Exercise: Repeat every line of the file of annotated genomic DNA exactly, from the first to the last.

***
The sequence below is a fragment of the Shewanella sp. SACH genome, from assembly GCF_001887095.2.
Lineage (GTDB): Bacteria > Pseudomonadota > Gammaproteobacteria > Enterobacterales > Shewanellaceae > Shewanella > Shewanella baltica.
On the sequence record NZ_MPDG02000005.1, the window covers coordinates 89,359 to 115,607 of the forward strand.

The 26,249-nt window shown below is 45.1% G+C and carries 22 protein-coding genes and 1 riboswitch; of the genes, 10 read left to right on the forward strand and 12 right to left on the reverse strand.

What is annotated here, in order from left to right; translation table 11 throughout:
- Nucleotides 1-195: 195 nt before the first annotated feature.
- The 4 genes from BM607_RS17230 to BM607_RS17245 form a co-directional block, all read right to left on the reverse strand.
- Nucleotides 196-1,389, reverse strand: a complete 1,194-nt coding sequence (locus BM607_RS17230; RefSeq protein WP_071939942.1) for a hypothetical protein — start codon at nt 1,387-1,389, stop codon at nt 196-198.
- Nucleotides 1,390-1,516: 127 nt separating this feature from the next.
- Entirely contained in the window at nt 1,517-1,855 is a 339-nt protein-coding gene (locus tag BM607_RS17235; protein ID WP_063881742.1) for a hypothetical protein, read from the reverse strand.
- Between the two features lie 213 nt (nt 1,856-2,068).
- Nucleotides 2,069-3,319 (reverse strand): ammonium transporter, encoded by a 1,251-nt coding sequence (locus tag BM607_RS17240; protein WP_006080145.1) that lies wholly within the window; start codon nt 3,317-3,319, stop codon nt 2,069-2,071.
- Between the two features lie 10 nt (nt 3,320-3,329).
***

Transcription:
The sequence below is a fragment of the Shewanella sp. SACH genome, from assembly GCF_001887095.2.
Lineage (GTDB): Bacteria > Pseudomonadota > Gammaproteobacteria > Enterobacterales > Shewanellaceae > Shewanella > Shewanella baltica.
On the sequence record NZ_MPDG02000005.1, the window covers coordinates 89,359 to 115,607 of the forward strand.

The 26,249-nt window shown below is 45.1% G+C and carries 22 protein-coding genes and 1 riboswitch; of the genes, 10 read left to right on the forward strand and 12 right to left on the reverse strand.

What is annotated here, in order from left to right; translation table 11 throughout:
- Nucleotides 1-195: 195 nt before the first annotated feature.
- The 4 genes from BM607_RS17230 to BM607_RS17245 form a co-directional block, all read right to left on the reverse strand.
- Nucleotides 196-1,389, reverse strand: a complete 1,194-nt coding sequence (locus BM607_RS17230; RefSeq protein WP_071939942.1) for a hypothetical protein — start codon at nt 1,387-1,389, stop codon at nt 196-198.
- Nucleotides 1,390-1,516: 127 nt separating this feature from the next.
- Entirely contained in the window at nt 1,517-1,855 is a 339-nt protein-coding gene (locus tag BM607_RS17235; protein ID WP_063881742.1) for a hypothetical protein, read from the reverse strand.
- Between the two features lie 213 nt (nt 1,856-2,068).
- Nucleotides 2,069-3,319 (reverse strand): ammonium transporter, encoded by a 1,251-nt coding sequence (locus tag BM607_RS17240; protein WP_006080145.1) that lies wholly within the window; start codon nt 3,317-3,319, stop codon nt 2,069-2,071.
- Between the two features lie 10 nt (nt 3,320-3,329).